Evaluates a list of expressions and returns an Object value corresponding to the first expression in the list that is True.
Required. Object parameter array. Must have an even number of elements. You can supply a list of Object variables or expressions separated by commas, or a single-dimensional array of Object elements.
|Exception type||Error number||Condition|
Number of arguments is odd.
See the "Error number" column if you are upgrading Visual Basic 6.0 applications that use unstructured error handling. (You can compare the error number against the.) However, when possible, you should consider replacing such error control with .
The argument supplied to VarExpr consists of paired expressions and values. The Switch function evaluates the odd-numbered expressions from lowest to highest index in VarExpr, and returns the even-numbered value associated with the first expression that evaluates to True. For example, if VarExpr(0) is True, Switch returns VarExpr(1), and if VarExpr(0) is False but VarExpr(2) is True, Switch returns VarExpr(3), and so on.
If you do not supply the VarExpr argument, Switch returns Nothing.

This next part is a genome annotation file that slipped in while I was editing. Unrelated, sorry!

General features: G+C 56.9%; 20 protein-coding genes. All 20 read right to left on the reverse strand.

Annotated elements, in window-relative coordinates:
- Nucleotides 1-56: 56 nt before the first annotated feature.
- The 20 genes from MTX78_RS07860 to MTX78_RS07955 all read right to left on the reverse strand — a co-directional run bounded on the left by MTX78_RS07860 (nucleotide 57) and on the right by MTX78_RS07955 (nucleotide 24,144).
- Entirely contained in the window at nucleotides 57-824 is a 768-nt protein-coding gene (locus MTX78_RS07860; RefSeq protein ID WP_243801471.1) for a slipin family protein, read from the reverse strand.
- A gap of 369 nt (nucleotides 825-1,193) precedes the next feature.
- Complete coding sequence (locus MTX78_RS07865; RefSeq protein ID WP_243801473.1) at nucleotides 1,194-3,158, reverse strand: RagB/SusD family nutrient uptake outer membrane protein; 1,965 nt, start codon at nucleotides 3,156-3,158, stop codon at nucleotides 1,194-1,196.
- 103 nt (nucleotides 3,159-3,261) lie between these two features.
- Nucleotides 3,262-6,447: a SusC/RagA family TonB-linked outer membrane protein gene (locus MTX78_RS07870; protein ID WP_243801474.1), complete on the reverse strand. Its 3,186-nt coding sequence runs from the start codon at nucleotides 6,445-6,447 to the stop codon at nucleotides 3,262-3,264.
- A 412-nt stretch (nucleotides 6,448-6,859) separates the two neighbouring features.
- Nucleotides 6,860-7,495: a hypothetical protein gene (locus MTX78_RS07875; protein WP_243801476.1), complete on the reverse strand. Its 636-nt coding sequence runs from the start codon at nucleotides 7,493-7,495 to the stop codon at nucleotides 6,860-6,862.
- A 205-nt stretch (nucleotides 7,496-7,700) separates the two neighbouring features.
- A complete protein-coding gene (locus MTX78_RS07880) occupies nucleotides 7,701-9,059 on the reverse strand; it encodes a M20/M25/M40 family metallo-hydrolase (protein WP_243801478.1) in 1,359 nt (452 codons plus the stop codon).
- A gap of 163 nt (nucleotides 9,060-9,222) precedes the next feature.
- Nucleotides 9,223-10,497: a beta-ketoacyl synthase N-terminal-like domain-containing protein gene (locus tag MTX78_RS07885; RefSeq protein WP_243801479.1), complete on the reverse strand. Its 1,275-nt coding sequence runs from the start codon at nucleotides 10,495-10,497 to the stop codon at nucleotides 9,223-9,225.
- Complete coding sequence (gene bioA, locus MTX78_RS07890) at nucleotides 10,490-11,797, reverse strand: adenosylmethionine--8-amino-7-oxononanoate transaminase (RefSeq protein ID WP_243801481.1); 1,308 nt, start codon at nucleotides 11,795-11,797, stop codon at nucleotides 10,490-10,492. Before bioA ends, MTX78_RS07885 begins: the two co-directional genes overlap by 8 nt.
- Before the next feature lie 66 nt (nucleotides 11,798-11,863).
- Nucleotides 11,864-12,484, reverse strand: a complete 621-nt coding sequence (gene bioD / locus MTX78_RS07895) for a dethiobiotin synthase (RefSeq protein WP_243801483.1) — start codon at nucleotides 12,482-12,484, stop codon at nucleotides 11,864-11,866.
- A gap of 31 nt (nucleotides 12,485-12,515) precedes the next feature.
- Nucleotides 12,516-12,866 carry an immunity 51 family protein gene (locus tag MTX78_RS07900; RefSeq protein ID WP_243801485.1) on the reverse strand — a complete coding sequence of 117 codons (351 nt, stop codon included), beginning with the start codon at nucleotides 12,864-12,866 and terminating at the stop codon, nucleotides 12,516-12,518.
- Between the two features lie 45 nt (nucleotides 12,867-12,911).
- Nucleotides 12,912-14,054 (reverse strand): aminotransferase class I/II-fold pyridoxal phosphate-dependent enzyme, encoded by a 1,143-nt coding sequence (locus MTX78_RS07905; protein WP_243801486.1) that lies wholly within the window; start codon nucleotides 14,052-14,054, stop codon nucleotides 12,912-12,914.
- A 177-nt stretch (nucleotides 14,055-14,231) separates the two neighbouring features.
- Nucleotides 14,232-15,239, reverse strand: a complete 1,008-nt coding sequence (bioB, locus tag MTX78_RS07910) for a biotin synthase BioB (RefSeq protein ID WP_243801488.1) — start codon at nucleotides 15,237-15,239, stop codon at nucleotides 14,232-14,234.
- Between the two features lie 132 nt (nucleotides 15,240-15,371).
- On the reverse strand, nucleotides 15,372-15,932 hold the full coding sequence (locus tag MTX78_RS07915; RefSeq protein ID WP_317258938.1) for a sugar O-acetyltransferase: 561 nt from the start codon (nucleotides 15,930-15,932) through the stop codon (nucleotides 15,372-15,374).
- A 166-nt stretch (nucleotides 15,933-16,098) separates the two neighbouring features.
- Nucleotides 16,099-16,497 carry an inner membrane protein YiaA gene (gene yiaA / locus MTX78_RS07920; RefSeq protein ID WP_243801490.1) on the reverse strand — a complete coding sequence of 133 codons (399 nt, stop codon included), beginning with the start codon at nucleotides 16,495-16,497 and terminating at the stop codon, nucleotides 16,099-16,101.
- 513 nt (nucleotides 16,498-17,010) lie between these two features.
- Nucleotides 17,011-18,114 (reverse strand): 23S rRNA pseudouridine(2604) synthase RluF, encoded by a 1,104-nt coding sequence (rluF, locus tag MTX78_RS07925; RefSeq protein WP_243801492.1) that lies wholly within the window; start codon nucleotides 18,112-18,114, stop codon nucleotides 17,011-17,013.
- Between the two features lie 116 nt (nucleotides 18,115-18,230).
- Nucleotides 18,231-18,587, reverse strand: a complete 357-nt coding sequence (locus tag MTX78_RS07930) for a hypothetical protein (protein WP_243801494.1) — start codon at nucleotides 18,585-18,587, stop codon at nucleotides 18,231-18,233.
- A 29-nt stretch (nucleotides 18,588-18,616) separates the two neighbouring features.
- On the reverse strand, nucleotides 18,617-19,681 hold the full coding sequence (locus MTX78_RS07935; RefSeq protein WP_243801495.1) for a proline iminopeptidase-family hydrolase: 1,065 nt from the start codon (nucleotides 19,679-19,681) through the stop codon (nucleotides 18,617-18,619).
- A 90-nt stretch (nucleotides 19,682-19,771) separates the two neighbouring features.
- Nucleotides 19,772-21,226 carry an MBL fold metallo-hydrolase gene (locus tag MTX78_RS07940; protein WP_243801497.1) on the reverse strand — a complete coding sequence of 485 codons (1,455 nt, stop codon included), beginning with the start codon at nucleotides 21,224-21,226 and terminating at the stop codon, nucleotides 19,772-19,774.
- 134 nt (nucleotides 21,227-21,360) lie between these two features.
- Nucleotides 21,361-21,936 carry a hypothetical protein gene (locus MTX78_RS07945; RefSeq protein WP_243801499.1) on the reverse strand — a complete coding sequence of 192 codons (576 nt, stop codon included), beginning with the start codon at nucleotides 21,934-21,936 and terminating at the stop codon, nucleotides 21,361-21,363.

The expressions in the argument list can include function calls. As part of preparing the argument list for the call to Switch, the Visual Basic compiler calls every function in every expression. This means that you cannot rely on a particular function not being called if an expression earlier in the argument list is True.
The following example uses the Switch function to return the name of a language that matches the name of a city. It requires that Option Strict be Off.
Function matchLanguage(ByVal cityName As String) As String Return CStr(Microsoft.VisualBasic.Switch( _ cityName = "London", "English", _ cityName = "Rome", "Italian", _ cityName = "Paris", "French")) End Function
Because thenamespace also contains a class called , a call to the Switch function must be qualified with the namespace.
Assembly: Visual Basic Runtime Library (in Microsoft.VisualBasic.dll)